Schools in northern Quebec Cree communities will remain closed until at least the fall.
The decision was announced late Thursday by the Cree School Board executive committee and made in collaboration with local government and health officials.
“Bringing the students back into our schools really does pose a risk to our communities,” said Sarah Pash, Cree School Board chairperson, adding learning will continue online.
“It’s very difficult to maintain protocols with young children. Schools can be just that kind of place where an outbreak can happen.”
Cree schools, along with schools across Quebec, have been closed since mid-March in an effort to slow the spread of novel coronavirus.
Earlier this week, Quebec premier François Legault announced his government is working on a plan to reopen schools and daycares over the coming weeks and months, an idea that was causing anxiety in the North, according to Pash.
The risk in our communities is different than the risk in the South.– Sarah Pash, Cree School Board chairperson
Diabetes touches a third of the Cree population and there is a high percentage of people dealing with chronic illnesses and other issues that make them more vulnerable to the effects of COVID-19.
“We have elders and we have crowded housing to deal with,” added Pash. “The risk in our communities is different than the risk in the South.”
Goose Break holiday for Cree and important factor
Pash said it was important for the Cree School Board to take decisive action sooner than the rest of province, as many Cree families are heading out for the Goose Break holiday, an annual event where people head to their traditional camps to hunt migrating geese returning in the spring.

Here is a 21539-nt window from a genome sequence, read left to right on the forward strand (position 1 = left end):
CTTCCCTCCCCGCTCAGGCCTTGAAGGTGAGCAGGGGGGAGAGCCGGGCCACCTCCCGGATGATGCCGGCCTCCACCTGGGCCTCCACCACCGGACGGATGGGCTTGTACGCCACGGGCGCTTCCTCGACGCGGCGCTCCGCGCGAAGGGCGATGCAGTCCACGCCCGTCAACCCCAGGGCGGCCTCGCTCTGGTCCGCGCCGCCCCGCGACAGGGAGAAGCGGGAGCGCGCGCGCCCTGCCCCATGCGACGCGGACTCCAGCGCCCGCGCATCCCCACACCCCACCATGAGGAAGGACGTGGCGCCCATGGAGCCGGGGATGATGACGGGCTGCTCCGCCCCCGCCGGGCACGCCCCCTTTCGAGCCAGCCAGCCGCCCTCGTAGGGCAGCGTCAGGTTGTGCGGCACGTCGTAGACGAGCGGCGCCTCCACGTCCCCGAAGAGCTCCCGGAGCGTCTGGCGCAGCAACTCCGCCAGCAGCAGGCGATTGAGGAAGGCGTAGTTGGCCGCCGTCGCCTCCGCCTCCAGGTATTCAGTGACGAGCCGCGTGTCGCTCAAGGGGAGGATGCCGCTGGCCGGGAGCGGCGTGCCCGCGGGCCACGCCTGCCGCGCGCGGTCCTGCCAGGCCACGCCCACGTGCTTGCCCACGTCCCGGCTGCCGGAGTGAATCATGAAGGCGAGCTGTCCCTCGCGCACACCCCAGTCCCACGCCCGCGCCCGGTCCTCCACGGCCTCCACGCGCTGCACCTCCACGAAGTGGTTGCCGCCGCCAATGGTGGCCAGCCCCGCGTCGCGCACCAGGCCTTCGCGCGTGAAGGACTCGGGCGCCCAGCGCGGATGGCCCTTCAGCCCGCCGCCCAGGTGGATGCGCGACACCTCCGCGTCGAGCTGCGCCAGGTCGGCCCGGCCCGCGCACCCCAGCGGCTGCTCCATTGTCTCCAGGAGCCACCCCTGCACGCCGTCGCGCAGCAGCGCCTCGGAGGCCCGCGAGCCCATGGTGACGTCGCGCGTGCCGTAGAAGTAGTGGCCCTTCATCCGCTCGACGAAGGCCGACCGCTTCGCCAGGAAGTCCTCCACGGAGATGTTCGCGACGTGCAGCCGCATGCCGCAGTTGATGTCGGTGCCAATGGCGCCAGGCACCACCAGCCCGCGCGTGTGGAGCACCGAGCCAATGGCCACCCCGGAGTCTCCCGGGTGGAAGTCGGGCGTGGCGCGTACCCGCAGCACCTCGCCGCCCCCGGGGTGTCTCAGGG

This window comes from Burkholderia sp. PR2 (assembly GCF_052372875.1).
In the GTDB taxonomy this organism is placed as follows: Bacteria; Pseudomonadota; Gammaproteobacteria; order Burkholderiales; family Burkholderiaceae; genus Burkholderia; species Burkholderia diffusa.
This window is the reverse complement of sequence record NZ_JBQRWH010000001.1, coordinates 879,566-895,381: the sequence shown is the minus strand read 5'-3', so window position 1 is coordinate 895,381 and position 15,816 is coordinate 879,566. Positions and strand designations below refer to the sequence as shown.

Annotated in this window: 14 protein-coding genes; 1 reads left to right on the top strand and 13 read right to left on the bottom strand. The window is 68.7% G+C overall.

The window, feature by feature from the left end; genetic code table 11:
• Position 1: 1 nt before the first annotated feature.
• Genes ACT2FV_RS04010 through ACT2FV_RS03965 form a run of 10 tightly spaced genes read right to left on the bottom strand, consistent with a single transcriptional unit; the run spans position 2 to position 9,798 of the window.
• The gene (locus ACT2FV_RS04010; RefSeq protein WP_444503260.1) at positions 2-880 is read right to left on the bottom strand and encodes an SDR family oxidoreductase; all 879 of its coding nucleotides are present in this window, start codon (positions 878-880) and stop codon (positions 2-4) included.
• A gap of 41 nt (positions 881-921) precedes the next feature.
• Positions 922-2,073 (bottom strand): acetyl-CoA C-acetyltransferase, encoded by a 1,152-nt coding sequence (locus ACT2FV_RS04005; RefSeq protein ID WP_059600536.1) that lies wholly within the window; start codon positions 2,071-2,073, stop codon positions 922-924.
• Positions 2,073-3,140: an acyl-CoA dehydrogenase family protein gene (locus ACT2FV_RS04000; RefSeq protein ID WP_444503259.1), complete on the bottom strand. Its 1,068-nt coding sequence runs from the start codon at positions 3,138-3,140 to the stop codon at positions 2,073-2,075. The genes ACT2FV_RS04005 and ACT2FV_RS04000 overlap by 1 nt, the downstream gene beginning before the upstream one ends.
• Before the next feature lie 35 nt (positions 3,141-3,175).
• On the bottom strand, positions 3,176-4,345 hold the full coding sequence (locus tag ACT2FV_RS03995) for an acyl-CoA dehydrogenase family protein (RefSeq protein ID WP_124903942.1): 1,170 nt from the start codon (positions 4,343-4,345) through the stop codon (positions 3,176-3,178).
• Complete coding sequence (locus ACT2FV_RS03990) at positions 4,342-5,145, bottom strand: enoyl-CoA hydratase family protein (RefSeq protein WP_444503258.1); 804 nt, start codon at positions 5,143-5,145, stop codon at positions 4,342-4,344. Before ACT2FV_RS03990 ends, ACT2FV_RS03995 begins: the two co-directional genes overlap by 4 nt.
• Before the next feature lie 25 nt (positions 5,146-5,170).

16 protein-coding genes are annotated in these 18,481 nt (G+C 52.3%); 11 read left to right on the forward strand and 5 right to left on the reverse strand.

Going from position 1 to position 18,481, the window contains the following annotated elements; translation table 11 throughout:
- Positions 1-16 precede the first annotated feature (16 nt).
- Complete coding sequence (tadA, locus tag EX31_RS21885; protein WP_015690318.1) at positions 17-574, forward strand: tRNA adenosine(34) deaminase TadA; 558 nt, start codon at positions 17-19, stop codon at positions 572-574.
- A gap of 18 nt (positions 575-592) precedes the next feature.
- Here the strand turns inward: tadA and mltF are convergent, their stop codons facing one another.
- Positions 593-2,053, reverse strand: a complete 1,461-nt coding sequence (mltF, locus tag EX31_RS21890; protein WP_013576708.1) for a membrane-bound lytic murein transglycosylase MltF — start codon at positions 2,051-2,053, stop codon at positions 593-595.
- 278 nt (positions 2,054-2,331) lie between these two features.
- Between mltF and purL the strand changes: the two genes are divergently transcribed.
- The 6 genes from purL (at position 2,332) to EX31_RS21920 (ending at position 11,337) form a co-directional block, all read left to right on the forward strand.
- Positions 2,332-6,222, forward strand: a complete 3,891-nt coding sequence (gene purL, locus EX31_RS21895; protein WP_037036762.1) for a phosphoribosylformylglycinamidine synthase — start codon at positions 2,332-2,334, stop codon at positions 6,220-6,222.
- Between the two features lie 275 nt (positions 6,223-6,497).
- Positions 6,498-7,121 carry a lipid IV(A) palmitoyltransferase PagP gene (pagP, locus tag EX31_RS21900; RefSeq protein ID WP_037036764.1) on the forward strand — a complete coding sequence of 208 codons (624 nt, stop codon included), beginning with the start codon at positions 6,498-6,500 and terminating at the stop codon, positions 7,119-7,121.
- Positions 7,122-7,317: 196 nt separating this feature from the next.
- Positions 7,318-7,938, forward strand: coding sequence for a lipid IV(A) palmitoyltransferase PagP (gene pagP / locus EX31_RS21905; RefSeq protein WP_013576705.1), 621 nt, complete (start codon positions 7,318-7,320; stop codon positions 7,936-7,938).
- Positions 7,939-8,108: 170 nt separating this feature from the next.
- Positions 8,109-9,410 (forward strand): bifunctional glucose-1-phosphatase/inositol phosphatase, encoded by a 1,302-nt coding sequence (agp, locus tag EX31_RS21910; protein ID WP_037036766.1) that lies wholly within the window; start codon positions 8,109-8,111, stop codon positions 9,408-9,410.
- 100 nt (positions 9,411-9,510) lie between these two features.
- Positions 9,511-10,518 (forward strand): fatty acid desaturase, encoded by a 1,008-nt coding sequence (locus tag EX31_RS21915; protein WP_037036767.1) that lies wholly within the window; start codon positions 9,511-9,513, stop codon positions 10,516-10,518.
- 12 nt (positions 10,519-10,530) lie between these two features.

Pash said parents were “very concerned” the board would make decisions while they were out on the land and they wouldn’t be able to hear about it. They were also concerned that teachers working in Cree schools would travel to southern “hots pots” during the Goose Break holiday and put communities at risk if schools reopened.
The move will allow the board to really move its resources and energies to an online learning platform which was launched earlier this month, according to Pash and Abraham Jolly, Cree School Board director general.
“Student success remains at the core of our vision,” said Jolly, in a press release. “We will do everything we can to assist students in their learning.”
The priority is to help the Cree School Board graduating class, of more than 250 students meet the requirements for graduation, said chairperson Sarah Pash.
“Those students can still graduate. They still have work they need to do and complete to finish their courses and get their credits,” said Pash. “Our job right now should be to give them the support they need.”
The Cree board has paired up Secondary 4 and 5 students (Grade 10 and 11) with mentors who will help support their learning for the rest of the school year.
Plan for a return in the fall still in the works
Pash said the board is still working out plans for a return to class in the Fall.
Health officials globally have warned a return to class in the fall might coincide with a second wave of COVID-19.
Pash said any decision regarding how Cree schools eventually reopen will be made in close collaboration with Cree leadership and the Cree Board of Health and Social Services of James Bay.
“The way we are setting ourselves up now in terms of moving to online learning platforms … in both youth and adult sectors is really going to take us a long way to preparing us for any possible second wave that comes in fall,” said Pash.